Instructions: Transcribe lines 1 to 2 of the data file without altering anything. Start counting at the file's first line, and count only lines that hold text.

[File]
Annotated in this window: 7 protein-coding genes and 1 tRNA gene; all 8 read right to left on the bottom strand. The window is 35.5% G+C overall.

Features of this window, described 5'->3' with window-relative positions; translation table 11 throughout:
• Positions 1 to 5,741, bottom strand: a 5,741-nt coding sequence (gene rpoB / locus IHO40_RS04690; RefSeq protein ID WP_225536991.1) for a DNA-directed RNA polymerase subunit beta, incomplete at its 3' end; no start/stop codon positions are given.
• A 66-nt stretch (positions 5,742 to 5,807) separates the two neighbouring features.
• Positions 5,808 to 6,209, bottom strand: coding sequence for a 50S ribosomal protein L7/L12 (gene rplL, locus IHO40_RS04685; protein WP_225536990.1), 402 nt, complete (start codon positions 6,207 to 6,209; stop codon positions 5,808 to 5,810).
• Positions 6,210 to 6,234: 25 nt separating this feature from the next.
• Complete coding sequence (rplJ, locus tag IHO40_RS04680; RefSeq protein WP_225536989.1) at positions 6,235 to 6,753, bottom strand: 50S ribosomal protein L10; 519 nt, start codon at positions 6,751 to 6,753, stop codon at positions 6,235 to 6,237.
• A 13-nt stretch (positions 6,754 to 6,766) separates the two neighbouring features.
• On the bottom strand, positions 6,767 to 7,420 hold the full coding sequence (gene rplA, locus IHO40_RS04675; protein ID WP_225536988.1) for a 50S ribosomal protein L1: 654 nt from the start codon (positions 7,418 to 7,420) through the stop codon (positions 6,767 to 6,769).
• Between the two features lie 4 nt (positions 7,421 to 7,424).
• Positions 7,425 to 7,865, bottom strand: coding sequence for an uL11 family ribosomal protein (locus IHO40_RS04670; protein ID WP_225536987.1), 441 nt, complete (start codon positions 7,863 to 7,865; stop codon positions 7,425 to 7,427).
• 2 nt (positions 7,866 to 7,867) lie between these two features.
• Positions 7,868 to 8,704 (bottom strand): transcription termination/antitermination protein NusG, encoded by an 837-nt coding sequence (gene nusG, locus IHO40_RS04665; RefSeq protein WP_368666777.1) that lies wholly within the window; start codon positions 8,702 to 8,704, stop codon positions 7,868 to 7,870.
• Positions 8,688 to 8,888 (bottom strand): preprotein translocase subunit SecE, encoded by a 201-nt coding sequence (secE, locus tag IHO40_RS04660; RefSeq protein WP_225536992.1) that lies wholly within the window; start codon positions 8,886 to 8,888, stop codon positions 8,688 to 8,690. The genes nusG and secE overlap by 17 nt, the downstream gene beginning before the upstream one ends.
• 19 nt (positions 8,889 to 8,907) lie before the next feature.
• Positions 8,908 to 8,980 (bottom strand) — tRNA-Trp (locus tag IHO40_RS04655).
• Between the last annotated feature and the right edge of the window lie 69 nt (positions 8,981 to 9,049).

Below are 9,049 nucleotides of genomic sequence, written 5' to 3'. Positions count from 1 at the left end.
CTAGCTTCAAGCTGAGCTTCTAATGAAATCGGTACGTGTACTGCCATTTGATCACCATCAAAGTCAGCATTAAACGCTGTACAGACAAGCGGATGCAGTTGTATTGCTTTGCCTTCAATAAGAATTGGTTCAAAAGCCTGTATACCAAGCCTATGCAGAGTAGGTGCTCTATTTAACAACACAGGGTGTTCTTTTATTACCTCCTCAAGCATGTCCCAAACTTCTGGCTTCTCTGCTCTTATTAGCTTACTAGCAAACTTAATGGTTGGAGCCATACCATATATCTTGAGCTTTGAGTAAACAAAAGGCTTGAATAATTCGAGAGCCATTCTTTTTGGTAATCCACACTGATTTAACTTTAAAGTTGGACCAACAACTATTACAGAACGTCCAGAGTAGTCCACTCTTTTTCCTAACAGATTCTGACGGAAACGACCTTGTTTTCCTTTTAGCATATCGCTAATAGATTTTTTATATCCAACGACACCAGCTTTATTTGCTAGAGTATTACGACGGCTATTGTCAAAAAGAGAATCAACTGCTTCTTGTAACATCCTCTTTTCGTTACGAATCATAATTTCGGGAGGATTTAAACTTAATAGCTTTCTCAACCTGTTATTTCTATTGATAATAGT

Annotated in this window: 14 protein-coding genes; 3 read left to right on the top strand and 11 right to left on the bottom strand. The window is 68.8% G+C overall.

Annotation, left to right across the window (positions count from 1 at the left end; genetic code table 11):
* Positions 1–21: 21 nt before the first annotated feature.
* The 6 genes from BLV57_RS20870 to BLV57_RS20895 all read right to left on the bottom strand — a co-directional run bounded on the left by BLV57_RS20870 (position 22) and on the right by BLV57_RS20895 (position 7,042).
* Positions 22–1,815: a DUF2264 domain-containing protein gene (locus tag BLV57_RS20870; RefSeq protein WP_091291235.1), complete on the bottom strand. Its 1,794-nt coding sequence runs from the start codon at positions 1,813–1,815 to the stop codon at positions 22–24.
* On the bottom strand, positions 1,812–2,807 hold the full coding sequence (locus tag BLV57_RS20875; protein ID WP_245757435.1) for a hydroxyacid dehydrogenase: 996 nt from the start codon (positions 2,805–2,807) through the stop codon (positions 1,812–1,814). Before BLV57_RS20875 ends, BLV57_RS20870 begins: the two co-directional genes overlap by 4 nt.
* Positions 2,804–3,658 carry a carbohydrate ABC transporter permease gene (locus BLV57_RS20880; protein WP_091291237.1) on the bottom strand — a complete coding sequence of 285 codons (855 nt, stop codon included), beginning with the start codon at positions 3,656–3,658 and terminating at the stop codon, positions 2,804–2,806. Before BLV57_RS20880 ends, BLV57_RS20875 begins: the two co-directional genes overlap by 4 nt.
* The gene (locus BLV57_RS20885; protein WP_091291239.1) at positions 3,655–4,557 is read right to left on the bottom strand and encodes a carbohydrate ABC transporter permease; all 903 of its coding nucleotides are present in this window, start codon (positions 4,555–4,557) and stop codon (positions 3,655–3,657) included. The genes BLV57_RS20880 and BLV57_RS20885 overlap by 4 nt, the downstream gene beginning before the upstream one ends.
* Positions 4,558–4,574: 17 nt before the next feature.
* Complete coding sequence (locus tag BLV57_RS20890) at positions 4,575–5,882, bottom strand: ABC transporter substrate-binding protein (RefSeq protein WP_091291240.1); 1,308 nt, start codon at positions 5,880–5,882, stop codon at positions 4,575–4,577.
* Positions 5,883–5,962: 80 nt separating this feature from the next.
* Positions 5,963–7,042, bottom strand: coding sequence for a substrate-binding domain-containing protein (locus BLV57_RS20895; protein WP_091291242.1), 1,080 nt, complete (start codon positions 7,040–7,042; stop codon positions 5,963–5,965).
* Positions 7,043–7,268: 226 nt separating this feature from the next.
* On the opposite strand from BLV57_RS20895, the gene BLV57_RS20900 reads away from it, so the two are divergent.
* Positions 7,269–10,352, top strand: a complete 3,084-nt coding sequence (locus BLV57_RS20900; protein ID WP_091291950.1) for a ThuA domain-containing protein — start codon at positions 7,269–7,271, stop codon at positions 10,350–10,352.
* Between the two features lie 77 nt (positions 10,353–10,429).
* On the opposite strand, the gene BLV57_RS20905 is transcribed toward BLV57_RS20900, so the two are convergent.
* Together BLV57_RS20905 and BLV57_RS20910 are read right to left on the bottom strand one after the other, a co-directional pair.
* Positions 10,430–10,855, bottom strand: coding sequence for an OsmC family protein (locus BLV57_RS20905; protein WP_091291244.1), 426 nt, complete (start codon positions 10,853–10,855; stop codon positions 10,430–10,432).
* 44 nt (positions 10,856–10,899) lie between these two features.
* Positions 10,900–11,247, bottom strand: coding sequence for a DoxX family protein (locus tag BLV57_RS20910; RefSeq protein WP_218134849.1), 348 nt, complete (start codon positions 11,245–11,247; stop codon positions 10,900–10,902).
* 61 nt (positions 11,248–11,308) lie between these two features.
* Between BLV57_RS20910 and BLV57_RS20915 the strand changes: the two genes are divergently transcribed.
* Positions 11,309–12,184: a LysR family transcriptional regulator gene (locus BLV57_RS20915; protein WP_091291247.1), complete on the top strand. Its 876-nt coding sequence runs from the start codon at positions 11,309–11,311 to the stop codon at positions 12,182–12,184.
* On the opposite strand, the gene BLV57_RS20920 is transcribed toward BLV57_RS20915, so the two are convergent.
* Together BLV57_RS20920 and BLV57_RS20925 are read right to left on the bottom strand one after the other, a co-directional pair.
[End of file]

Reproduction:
Annotated in this window: 7 protein-coding genes and 1 tRNA gene; all 8 read right to left on the bottom strand. The window is 35.5% G+C overall.

Features of this window, described 5'->3' with window-relative positions; translation table 11 throughout: